By Fr Munachi E. Ezeogu, cssp
Homily for 4th Sunday of Advent - on the Gospel
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The Perfect Gift

Micah 5:2-5 Hebrews 10:5-10 Luke 1:39-45

Little Anita has a very busy father. He is a dot-com technocrat who makes a lot of money but has little time to be with his family. Every night, however, Anita insists that her father read her a story before she would go to sleep. This continued for some time until the man found a "solution." He bought Anita a colourful kid's tape player and made a tape of her favourite stories in the story book. Whenever, therefore, the child asks him to read her a story he would simply push the button and play back the tape-recorded stories. Anita took that for a few days and then revolted and refused to accept the stories on tape. "Why," asked the father, "the tape reads the stories as good as I do!" "Ya," replied the little girl, "But I can't sit on his laps."

One thing that is associated with the celebration of Christmas everywhere is giving. Christmas is the feast of giving. Christmas is the one time in the year when everyone is sure to give and receive a present, even if be only a Christmas card. People spent a lot of time and money shopping for the perfect Christmas gift. We put up Christmas trees to surprise family members with our gifts and to be surprised with theirs. Santa Claus is the perfect symbol of Christmas because Santa is the one who gives and gives and never gets tired of giving. Christmas is a feast of giving even from God's point of view. For at Christmas we celebrate the mystery that "God so loved the world that he gave his only Son, so that everyone who believes in him may not perish but may have eternal life" (John 3:16). God gives, and the people of God give, and that is Christmas.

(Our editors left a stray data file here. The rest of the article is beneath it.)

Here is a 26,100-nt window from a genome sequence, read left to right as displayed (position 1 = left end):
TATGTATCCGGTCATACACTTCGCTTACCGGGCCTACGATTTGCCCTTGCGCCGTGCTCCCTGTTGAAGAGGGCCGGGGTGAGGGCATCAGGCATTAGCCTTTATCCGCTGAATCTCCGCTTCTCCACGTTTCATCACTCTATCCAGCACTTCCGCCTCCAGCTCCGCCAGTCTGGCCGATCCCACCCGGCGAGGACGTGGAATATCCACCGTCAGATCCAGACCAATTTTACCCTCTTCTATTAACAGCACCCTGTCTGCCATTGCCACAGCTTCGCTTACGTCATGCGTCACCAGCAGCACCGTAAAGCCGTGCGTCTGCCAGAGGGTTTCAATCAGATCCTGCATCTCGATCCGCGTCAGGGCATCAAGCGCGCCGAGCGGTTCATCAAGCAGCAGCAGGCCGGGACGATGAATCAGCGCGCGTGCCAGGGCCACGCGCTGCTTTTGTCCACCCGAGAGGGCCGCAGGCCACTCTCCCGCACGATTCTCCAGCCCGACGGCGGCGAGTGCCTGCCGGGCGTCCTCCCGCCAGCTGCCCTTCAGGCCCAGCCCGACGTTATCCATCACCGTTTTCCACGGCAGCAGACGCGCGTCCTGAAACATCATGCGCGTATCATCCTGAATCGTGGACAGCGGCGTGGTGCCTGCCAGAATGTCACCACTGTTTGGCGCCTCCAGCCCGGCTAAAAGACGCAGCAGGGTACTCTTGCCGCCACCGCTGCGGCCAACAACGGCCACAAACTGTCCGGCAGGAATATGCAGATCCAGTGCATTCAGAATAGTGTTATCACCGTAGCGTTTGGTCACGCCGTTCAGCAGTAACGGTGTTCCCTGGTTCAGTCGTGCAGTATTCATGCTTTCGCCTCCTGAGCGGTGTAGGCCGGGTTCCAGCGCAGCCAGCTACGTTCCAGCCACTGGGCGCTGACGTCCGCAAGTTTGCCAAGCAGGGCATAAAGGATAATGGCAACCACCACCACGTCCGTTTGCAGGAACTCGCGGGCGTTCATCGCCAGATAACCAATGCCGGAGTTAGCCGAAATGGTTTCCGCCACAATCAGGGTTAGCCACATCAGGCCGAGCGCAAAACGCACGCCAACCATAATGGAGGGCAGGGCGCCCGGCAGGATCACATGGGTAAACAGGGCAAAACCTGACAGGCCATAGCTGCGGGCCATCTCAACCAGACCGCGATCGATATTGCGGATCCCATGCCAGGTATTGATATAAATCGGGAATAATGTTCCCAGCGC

If Christmas is the feast of giving, then the question of what to give and how to give becomes very important. After all what is worth doing is worth doing well. How can we improve on the quality of our giving? How can we improve on the quality of our Christmas celebration? Today's Gospel reading helps us to answer some of these questions.

In today's Gospel we read the story of Mary visiting with Elizabeth. What gift did Mary bring to Elizabeth? We are not told that she brought foodstuff, although she might as well have brought some. We are told she brought just one thing: herself. She gave Elizabeth the gift of her very presence. And, dear friends, this is the best and the hardest gift of all. It is easy to send flowers, it is easy to send a parcel, but to give the gift of ourselves, to make out the time to be with somebody, that is the gift that many people long for but do not receive at Christmas. Anita's father gave his little girl a costly tape recorder and made tapes for her, but he did not give her himself, his presence, his time. Following Mary's example in today's Gospel story, we must, in addition to the flowers and parcels, give of ourselves, our presence, our time. We must find the time to visit and be with people. This is the greatest gift because its value cannot be calculated in terms of money.

Another point we can make out of Mary's gift to Elizabeth is that one should give not according to one's convenience but according to the needs of the receiver. It was not convenient for Mary to travel the lonely, dangerous road from Galilee to the hills of Judea. It was certainly for her an uphill task. But Elizabeth needed a helping hand. She was six months pregnant and would no longer be able to go and draw water from the village well, to look after the crops in her garden and the animals in her farm, she would no longer be able to go to the market to do her shopping. So Mary, as soon as she learned that Elizabeth was six months pregnant went with haste and stayed with her for about three months, meaning, until she gave birth. Mary gave to Elizabeth what she needed when she needed it. That is the perfect gift.

Do you know one thing everybody needs today? Everybody needs encouragement. Everybody needs the interior peace and joy that comes from the Holy Spirit. This is what Mary's visit did for Elizabeth. Mary's visit was an inspiration to Elizabeth. When we visit people this Christmas, let us try to bring some inspiration into their lives, let us seek to bring them closer to God, and let us try to share with them the Spirit of God in us, the Spirit of consolation, of courage, of peace and joy, just as Mary did.

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